How many artists, besides the late Johnny Cash, open with a prison song? Roots and blues musician Woody Pines probably found himself in an exclusive club when he started off a recent Orange Peel set with the song “99 Years.”
The thing about Pines (whose band borrows its front man’s stage name) is that he’s such a consummate player, such an upbeat personality, that not only can he get away with such a stunt, he can turn the concept of hard time into party time. (All things considered, that style could well be prime for a resurgence.)
Pines, when he’s not logging tour miles (and he tours near-constantly: His MySpace page boasts that “He left home with his guitar on his back and made it through 49 states before he was 19.”) can often be found busking around downtown Asheville. He brings that low-key street corner style of performance to his stage show, but with all the polish and seasoned professionalism of a tour-bus-and-green-room rock stardom.
If Pines’ elegantly-disheveled fedora and vintage resonator guitar don’t set the mood (both are strongly suggestive of the musician’s mix of ragtime, country blues and lightning-speed folk), the backing band does the trick. Sometimes known as The Lonesome Two (standup bassist Zack Pozebanchuk and kit-drummer Rennie Elliot), the band was expanded for the opening slot at the Orange Peel—a local showcase—with the addition of Pisgah Forest fiddler Darrin Gentry and New Orleans multi-instrumentalist Aurora Nealand.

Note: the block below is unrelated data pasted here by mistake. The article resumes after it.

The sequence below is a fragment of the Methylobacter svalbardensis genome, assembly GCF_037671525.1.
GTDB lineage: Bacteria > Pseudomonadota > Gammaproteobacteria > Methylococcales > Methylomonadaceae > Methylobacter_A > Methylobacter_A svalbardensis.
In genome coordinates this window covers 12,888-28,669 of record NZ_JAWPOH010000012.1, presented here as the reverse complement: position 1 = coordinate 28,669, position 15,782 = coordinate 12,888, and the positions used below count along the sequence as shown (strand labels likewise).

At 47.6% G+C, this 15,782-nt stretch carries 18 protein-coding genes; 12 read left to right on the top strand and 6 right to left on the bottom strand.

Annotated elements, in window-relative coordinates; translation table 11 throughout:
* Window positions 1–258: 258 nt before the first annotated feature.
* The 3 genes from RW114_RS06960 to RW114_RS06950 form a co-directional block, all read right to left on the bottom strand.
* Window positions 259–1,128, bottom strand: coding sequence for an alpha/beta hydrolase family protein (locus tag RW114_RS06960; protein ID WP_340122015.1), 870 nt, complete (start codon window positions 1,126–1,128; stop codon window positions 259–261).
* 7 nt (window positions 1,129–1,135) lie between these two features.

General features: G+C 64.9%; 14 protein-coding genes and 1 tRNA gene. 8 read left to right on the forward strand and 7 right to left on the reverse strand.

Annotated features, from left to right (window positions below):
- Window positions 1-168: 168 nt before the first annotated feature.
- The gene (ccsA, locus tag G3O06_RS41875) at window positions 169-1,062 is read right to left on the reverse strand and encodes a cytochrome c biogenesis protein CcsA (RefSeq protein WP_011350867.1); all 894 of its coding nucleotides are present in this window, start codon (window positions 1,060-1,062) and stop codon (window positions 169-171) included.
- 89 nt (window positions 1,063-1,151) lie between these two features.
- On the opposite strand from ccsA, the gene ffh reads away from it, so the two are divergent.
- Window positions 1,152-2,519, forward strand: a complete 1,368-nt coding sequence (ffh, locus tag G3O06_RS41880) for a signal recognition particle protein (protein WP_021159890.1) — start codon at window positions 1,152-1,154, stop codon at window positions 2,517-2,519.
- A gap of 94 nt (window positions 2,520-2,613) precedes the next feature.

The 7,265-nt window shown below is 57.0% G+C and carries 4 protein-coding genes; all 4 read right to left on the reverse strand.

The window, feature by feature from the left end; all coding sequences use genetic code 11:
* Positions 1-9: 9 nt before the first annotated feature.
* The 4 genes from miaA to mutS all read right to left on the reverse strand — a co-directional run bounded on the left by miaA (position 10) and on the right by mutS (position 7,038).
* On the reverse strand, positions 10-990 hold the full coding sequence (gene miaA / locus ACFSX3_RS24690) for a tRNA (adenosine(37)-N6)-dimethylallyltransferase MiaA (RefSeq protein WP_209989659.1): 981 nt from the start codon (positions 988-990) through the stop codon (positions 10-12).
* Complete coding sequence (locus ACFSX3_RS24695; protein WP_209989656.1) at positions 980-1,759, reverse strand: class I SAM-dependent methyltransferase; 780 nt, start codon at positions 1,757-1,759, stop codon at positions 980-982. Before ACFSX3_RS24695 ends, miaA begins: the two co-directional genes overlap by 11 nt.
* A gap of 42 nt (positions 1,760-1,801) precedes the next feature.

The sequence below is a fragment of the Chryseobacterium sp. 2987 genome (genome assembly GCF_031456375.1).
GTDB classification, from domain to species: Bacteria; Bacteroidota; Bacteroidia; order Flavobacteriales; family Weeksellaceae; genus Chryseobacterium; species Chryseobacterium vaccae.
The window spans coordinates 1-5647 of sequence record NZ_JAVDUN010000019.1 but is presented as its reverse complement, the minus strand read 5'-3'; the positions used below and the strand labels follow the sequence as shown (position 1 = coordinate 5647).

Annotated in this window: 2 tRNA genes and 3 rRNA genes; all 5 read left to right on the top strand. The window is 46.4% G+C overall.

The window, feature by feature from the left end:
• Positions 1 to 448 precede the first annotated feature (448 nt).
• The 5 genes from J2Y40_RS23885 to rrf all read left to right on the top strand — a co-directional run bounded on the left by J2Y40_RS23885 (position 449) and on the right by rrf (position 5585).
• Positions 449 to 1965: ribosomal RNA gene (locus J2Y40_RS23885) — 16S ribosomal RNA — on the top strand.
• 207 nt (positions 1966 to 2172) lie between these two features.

Nealand’s accordion provided plenty of gypsy-eque ambiance, but it was her fiery turns on tenor sax—especially on a Depression-era number—that elevated the Woody Pines set to the next level. Nealand, with recently cropped hair, looks like Bob Dylan’s love child and plays like an all-state band champ who took to hopping trains and frequenting speakeasies.
In fact, every member of Woody Pines seems storied and steeped in the best of Americana (the culture, not the alt-country musical genre). While some classical training is likely, these musicians ooze authenticity and passion with each note.
Crackerjack musicianship goes a long way toward a band’s greatness, but showmanship seals the deal. Pines, on stage, is an old soul and natural performer, unabashed on kazoo, easily engaging the audience (“Let us be the first band to play you your first Halloween song of the year,” he said—this was a January concert—before launching into spooky Appalachian tune “Red Rocking Chair”), and even managing to pull off a sing-along. A feat for any band; monumental for an opener.
Woody Pines’ Orange Peel show can be viewed at www.myspace.com/woodypines. Catch the band at Mo Daddy’s on Friday, March 6 (Info: 258-1550).